C. Structure, Purpose, and Legislative History of the PLRA
Since the text of both 42 U.S.C. § 1997e(a) and 18 U.S.C. § 3626(g) are ambiguous, we turn to the structure and purpose of the statute as a whole, the legislative history of the PLRA, and the broader legal context for interpretive guidance concerning the meaning of “prison conditions” and the relationship between § 1997e(a) and § 3626(g)(2). See McCarthy v. Bronson, 500 U.S. 136, 139, 111 S.Ct. 1737, 114 L.Ed.2d 194 (1991); Crandon v. United States, 494 U.S. 152, 158, 110 S.Ct. 997, 108 L.Ed.2d 132 (1990) (in addition to statutory language, courts must also look to the “design of the statute as a whole and to its object and policy” to determine the statute's meaning).
Sections 3626(g)(2) and 1997e(a), enacted by §§ 802 and 803 of the PLRA, respectively, advance distinct statutory purposes. While 42 U.S.C. § 1997e(a) is concerned with filtering out frivolous suits administratively, before they get to court, 18 U.S.C. § 3626-codified in an entirely different title of the U.S.Code-is concerned with the different purpose of preventing “courts from micromanaging prison systems ․ [and] usurping the authority given to prison administrators to decide matters of routine prison administration.” Baskerville, 1998 WL 778396, at *4 (internal quotation marks, citations, and footnote omitted); see also Benjamin, 172 F.3d at 182 (Calabresi, J., concurring) (noting that by enacting § 3626, “Congress meant to get the federal courts out of the business of running jails”).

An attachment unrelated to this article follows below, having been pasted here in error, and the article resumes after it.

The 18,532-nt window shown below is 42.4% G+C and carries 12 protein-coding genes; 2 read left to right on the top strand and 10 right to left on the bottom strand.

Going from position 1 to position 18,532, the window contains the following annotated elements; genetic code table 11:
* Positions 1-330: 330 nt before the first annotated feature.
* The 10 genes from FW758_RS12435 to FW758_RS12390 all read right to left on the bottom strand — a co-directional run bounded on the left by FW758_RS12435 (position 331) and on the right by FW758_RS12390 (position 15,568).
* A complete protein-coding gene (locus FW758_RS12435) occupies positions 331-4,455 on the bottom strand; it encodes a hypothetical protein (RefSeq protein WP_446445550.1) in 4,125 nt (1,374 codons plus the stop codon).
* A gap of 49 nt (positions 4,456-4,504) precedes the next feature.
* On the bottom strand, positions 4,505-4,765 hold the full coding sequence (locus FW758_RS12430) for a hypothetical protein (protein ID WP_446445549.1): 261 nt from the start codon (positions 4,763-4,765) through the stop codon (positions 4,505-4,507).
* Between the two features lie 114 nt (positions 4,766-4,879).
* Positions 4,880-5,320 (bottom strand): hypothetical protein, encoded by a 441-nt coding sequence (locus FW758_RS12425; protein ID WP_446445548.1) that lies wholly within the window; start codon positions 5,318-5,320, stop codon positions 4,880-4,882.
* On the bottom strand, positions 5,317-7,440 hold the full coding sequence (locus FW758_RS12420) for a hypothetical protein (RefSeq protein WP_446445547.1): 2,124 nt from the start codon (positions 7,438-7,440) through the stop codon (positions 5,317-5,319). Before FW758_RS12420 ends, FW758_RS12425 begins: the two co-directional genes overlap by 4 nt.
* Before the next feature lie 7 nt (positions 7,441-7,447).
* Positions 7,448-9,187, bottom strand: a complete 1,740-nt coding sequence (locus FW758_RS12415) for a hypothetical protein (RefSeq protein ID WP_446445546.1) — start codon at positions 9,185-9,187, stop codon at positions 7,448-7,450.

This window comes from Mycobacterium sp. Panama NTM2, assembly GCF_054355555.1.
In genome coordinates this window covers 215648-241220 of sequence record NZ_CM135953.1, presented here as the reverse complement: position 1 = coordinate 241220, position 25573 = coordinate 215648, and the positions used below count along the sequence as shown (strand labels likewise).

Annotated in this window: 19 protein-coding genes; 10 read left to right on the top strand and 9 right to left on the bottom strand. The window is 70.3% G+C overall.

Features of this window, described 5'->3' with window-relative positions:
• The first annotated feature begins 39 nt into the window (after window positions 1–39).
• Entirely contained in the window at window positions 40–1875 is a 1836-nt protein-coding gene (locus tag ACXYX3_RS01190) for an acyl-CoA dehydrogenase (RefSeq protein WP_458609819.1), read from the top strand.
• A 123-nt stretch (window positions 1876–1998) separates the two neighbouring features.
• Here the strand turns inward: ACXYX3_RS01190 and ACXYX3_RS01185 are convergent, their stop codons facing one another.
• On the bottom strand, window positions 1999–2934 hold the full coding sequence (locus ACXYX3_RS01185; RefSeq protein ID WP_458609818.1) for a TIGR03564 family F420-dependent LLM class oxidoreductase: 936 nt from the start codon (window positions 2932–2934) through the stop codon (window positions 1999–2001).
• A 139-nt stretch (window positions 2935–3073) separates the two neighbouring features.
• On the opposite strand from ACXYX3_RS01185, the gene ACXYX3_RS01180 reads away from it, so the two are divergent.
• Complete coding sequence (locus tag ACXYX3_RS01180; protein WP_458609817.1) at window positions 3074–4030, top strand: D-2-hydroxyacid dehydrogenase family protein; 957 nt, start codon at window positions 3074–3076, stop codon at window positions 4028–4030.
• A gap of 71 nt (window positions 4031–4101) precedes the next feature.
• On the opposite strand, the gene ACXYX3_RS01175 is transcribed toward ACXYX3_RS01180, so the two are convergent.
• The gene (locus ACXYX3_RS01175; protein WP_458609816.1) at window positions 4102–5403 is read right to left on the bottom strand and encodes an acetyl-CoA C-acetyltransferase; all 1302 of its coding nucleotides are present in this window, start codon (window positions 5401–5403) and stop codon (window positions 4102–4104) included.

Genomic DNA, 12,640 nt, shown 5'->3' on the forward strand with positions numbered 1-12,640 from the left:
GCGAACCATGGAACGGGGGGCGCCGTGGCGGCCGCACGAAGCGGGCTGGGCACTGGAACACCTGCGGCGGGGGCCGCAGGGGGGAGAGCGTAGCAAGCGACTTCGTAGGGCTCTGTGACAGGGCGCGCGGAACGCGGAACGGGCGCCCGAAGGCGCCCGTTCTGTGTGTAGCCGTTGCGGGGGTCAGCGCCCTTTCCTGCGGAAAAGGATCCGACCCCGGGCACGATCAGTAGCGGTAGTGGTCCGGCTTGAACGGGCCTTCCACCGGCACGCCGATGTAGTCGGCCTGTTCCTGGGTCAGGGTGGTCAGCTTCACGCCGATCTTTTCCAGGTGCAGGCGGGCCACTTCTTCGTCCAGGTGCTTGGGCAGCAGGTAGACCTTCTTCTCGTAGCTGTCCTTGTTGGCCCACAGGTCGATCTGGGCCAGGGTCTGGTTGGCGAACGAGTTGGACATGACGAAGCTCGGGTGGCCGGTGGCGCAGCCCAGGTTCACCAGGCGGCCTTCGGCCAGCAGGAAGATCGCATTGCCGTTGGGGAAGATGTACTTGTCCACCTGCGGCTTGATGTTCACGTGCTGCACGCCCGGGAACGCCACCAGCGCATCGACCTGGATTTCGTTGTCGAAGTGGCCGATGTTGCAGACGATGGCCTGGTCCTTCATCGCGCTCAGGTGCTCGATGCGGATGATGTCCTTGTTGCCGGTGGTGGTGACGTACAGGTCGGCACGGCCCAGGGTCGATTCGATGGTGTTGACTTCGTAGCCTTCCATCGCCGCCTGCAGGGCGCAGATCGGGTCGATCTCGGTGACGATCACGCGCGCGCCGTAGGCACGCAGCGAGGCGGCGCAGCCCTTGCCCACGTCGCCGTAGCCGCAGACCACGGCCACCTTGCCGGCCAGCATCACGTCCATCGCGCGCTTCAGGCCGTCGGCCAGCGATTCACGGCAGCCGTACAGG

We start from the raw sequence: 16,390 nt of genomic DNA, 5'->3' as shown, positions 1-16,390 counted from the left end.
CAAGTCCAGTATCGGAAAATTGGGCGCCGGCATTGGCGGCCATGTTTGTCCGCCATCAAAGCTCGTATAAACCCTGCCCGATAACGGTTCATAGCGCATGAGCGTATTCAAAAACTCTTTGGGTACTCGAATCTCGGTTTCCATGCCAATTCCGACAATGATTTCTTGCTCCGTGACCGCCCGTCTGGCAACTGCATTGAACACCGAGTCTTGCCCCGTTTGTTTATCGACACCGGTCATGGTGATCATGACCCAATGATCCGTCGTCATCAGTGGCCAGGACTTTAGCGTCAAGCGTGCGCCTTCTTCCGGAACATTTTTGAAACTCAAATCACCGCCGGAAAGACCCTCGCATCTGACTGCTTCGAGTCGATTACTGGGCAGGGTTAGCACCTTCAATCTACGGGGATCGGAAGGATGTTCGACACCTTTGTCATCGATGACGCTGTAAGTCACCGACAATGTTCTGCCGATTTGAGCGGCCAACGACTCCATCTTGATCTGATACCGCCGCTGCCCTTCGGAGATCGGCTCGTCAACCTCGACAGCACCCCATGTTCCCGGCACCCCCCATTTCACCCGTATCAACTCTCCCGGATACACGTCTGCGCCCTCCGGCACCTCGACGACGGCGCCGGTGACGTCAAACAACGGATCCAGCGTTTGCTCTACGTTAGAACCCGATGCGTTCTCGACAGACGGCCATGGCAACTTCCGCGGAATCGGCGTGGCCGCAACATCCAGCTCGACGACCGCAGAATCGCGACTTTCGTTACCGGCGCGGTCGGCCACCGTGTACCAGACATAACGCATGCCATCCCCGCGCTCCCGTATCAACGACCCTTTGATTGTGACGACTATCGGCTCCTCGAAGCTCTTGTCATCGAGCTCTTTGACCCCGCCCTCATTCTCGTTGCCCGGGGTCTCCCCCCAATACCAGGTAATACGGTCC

In this light, the term “government officials” in § 3626(g)(2) is most plausibly understood to refer to administrative and policymaking officials, rather than those prison employees, such as the corrections officers alleged to have used excessive physical force against Nussle, who have day-to-day contact with inmates but no administrative or policymaking authority. See Giannattasio v. Artuz, No. 97 Civ. 7606, 2000 WL 335242, at *12 (concluding that the second category in § 3626(g)(2) refers to “acts of supervisory officials, such as the imposition of general rules and policies, that influence how a prison is run ․ [and not] day-to-day interactions between prisoners and corrections officers”); Baskerville, 1998 WL 778396, at *4 (interpreting § 3626(g)(2) in light of that section's purpose to conclude that the definition “contemplates actions by prison officials that have broad effects on prison administration”). A similar use of the term “official” in a different part of the same section supports this conclusion. Section 3626(a)(3)(F), concerned with the prerequisites for the issuance of prisoner release orders, confers standing to oppose such release orders upon “[a]ny State or local official” whose “jurisdiction or function includes” the appropriation of funds for prison facilities; the construction, operation, or maintenance of those facilities; or the prosecution or custody of prisoners who might be released under such orders. See, e.g., Ruiz v. Estelle, 161 F.3d 814, 819-21 (5th Cir.1998) (discussing and interpreting § 3626(a)(3)(F)), cert. denied, 526 U.S. 1158, 119 S.Ct. 2046, 144 L.Ed.2d 213 (1999). As in § 3626(g)(2), this usage of the word “official” quite clearly refers to those officials with administrative or policymaking responsibility.